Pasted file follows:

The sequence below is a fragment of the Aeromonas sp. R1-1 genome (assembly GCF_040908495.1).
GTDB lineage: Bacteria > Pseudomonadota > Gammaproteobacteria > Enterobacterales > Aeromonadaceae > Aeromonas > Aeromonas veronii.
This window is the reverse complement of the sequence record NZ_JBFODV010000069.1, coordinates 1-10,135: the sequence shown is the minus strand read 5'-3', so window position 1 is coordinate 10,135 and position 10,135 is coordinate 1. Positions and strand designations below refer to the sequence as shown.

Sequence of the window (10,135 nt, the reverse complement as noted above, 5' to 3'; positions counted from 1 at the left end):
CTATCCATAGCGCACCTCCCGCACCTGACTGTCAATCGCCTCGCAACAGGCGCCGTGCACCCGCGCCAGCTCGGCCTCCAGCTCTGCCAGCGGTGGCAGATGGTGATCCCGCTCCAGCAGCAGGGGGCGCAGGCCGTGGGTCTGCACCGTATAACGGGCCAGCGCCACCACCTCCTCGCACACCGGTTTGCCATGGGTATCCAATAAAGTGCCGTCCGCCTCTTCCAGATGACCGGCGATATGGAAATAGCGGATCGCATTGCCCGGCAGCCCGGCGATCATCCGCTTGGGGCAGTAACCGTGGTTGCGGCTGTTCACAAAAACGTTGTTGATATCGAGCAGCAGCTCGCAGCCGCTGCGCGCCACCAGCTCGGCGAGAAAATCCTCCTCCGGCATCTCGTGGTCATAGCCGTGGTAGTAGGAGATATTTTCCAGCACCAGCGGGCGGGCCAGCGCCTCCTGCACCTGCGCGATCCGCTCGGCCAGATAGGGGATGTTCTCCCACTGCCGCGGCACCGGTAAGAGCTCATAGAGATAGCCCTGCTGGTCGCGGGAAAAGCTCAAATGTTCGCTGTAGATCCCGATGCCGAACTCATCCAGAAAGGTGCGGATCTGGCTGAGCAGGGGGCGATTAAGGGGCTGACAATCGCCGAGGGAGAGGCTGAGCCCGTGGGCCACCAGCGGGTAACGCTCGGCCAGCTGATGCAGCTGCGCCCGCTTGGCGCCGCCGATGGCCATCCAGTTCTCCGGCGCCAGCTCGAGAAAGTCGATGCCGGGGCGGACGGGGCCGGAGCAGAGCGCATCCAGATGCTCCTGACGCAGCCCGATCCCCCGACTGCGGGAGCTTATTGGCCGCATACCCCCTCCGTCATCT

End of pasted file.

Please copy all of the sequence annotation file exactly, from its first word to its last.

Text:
The sequence below is a fragment of the Aeromonas sp. R1-1 genome (assembly GCF_040908495.1).
GTDB lineage: Bacteria > Pseudomonadota > Gammaproteobacteria > Enterobacterales > Aeromonadaceae > Aeromonas > Aeromonas veronii.
This window is the reverse complement of the sequence record NZ_JBFODV010000069.1, coordinates 1-10,135: the sequence shown is the minus strand read 5'-3', so window position 1 is coordinate 10,135 and position 10,135 is coordinate 1. Positions and strand designations below refer to the sequence as shown.

Sequence of the window (10,135 nt, the reverse complement as noted above, 5' to 3'; positions counted from 1 at the left end):
CTATCCATAGCGCACCTCCCGCACCTGACTGTCAATCGCCTCGCAACAGGCGCCGTGCACCCGCGCCAGCTCGGCCTCCAGCTCTGCCAGCGGTGGCAGATGGTGATCCCGCTCCAGCAGCAGGGGGCGCAGGCCGTGGGTCTGCACCGTATAACGGGCCAGCGCCACCACCTCCTCGCACACCGGTTTGCCATGGGTATCCAATAAAGTGCCGTCCGCCTCTTCCAGATGACCGGCGATATGGAAATAGCGGATCGCATTGCCCGGCAGCCCGGCGATCATCCGCTTGGGGCAGTAACCGTGGTTGCGGCTGTTCACAAAAACGTTGTTGATATCGAGCAGCAGCTCGCAGCCGCTGCGCGCCACCAGCTCGGCGAGAAAATCCTCCTCCGGCATCTCGTGGTCATAGCCGTGGTAGTAGGAGATATTTTCCAGCACCAGCGGGCGGGCCAGCGCCTCCTGCACCTGCGCGATCCGCTCGGCCAGATAGGGGATGTTCTCCCACTGCCGCGGCACCGGTAAGAGCTCATAGAGATAGCCCTGCTGGTCGCGGGAAAAGCTCAAATGTTCGCTGTAGATCCCGATGCCGAACTCATCCAGAAAGGTGCGGATCTGGCTGAGCAGGGGGCGATTAAGGGGCTGACAATCGCCGAGGGAGAGGCTGAGCCCGTGGGCCACCAGCGGGTAACGCTCGGCCAGCTGATGCAGCTGCGCCCGCTTGGCGCCGCCGATGGCCATCCAGTTCTCCGGCGCCAGCTCGAGAAAGTCGATGCCGGGGCGGACGGGGCCGGAGCAGAGCGCATCCAGATGCTCCTGACGCAGCCCGATCCCCCGACTGCGGGAGCTTATTGGCCGCATACCCCCTCCGTCATCT